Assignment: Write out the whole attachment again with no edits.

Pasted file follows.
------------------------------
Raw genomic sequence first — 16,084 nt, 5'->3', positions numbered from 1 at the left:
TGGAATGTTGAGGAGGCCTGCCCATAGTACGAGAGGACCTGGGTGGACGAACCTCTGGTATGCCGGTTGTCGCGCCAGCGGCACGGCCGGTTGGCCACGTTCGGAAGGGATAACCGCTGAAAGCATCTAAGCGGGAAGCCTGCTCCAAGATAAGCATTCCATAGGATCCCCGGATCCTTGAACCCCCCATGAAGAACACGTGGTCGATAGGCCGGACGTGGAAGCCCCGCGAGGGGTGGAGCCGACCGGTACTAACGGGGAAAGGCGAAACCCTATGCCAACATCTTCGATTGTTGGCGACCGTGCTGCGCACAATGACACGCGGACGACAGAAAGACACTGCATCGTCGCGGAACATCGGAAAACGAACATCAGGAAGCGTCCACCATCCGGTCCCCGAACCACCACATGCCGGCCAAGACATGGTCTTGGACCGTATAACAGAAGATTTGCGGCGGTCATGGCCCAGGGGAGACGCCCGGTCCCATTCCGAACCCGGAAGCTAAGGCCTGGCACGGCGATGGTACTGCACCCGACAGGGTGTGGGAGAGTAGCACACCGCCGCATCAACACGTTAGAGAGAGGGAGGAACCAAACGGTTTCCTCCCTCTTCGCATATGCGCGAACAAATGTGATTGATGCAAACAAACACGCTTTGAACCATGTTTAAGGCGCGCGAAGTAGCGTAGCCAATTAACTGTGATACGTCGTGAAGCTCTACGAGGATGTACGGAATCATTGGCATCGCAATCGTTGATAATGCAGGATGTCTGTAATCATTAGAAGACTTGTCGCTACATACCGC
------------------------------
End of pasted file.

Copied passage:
Raw genomic sequence first — 16,084 nt, 5'->3', positions numbered from 1 at the left:
TGGAATGTTGAGGAGGCCTGCCCATAGTACGAGAGGACCTGGGTGGACGAACCTCTGGTATGCCGGTTGTCGCGCCAGCGGCACGGCCGGTTGGCCACGTTCGGAAGGGATAACCGCTGAAAGCATCTAAGCGGGAAGCCTGCTCCAAGATAAGCATTCCATAGGATCCCCGGATCCTTGAACCCCCCATGAAGAACACGTGGTCGATAGGCCGGACGTGGAAGCCCCGCGAGGGGTGGAGCCGACCGGTACTAACGGGGAAAGGCGAAACCCTATGCCAACATCTTCGATTGTTGGCGACCGTGCTGCGCACAATGACACGCGGACGACAGAAAGACACTGCATCGTCGCGGAACATCGGAAAACGAACATCAGGAAGCGTCCACCATCCGGTCCCCGAACCACCACATGCCGGCCAAGACATGGTCTTGGACCGTATAACAGAAGATTTGCGGCGGTCATGGCCCAGGGGAGACGCCCGGTCCCATTCCGAACCCGGAAGCTAAGGCCTGGCACGGCGATGGTACTGCACCCGACAGGGTGTGGGAGAGTAGCACACCGCCGCATCAACACGTTAGAGAGAGGGAGGAACCAAACGGTTTCCTCCCTCTTCGCATATGCGCGAACAAATGTGATTGATGCAAACAAACACGCTTTGAACCATGTTTAAGGCGCGCGAAGTAGCGTAGCCAATTAACTGTGATACGTCGTGAAGCTCTACGAGGATGTACGGAATCATTGGCATCGCAATCGTTGATAATGCAGGATGTCTGTAATCATTAGAAGACTTGTCGCTACATACCGC